Fisheries: is bycatch an unintended consequence…

…of US regulations? This article by Tom Gogola makes that case. The thesis is plausible, but Gogola’s evidence is anecdotal, including personal observation on some NE commercial boats. As I was reading, I kept thinking “could property rights fix this problem?”.

Gogola’s experience is in one of the zones still regulated by “derby fishing” (it’s remarkable that the US is so far behind in fisheries regulation). I think that switching to ITQ (Individual Tradeable Quotas) would reduce this bycatch problem significantly. In the article Gogola brings up this point – in the NE fisherman refer to ITQ as “catch-shares”:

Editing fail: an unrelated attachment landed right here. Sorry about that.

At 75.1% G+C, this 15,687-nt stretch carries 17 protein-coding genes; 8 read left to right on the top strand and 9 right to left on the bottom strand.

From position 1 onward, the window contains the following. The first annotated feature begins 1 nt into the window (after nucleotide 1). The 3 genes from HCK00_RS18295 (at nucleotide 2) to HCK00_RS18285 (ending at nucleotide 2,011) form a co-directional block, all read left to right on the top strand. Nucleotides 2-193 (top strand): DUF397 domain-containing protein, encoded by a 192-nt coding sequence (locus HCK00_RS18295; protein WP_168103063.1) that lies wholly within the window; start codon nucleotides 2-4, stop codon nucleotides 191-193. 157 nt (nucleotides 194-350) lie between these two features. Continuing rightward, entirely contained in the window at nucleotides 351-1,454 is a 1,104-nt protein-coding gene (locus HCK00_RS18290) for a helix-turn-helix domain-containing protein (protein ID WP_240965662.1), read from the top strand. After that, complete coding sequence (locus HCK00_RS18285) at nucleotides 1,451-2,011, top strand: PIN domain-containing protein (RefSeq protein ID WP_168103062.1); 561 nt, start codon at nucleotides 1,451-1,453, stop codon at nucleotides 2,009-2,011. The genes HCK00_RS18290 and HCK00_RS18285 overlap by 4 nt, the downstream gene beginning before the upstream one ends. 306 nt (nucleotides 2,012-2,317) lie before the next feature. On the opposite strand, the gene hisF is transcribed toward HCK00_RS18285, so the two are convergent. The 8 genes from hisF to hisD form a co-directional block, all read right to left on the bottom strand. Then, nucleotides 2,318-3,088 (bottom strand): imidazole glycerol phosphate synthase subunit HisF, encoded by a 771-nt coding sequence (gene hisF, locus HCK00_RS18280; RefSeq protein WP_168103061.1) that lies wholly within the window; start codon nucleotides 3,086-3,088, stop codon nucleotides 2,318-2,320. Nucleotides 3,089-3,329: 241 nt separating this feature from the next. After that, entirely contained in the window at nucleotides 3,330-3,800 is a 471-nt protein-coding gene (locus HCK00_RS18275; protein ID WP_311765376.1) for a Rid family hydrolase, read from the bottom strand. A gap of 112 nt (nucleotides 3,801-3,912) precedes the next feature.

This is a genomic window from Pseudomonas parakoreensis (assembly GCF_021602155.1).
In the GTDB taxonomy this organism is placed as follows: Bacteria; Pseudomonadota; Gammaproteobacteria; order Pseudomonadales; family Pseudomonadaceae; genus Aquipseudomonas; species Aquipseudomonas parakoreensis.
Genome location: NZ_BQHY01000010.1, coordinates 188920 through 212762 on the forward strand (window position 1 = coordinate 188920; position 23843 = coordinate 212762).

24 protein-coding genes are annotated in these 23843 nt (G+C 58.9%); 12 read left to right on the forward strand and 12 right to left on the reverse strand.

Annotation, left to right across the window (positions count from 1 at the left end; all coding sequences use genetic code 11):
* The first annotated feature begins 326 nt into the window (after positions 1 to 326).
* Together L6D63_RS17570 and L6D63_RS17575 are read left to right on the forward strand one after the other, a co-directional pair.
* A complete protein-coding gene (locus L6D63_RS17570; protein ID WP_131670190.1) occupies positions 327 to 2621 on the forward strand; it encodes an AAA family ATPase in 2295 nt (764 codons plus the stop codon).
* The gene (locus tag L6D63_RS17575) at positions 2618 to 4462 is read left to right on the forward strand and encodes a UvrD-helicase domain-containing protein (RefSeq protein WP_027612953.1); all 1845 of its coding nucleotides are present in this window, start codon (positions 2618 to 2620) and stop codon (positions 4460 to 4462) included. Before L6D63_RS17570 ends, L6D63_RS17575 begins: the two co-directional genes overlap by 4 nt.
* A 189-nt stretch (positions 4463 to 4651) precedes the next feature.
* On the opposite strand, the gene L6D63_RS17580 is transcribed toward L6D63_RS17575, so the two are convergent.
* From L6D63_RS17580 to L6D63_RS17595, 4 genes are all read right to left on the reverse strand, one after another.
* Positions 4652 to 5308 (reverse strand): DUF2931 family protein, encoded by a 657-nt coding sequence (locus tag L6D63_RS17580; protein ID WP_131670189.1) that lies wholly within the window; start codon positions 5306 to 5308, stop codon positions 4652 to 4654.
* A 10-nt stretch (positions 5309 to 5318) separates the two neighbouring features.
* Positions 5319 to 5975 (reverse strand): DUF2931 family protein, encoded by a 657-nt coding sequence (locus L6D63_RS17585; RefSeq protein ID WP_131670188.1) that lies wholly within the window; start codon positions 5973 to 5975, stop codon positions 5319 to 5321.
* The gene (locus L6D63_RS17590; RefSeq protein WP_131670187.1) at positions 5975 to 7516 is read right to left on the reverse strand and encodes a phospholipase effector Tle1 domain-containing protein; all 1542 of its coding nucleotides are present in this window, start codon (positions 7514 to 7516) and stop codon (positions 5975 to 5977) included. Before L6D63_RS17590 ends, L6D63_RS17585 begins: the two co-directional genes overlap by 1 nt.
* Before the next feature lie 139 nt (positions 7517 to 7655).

(…)Derby fishing means that fishermen will “hit it hard, often in bad weather,” says Benaka, in order to get their share of the overall quota. Under catch-shares, “each boat has a right to catch a certain amount of fish in the season; they can fish when they want to, they can base their schedule on the weather, how safe it is, the markets—when the market might peak, when they can get a better price,” he says. “If they are fishing in that manner rather than under a tight deadline, they’ll be more careful and will try to reduce the bycatch”; i.e., they will fish in a way designed to maximize their yield and minimize the time spent sorting through the catch to get at the fish for market.

Read the whole thing — a good article. And please, tell your elected reps to eliminate “derby fishing” in favor of ITQ (it works).

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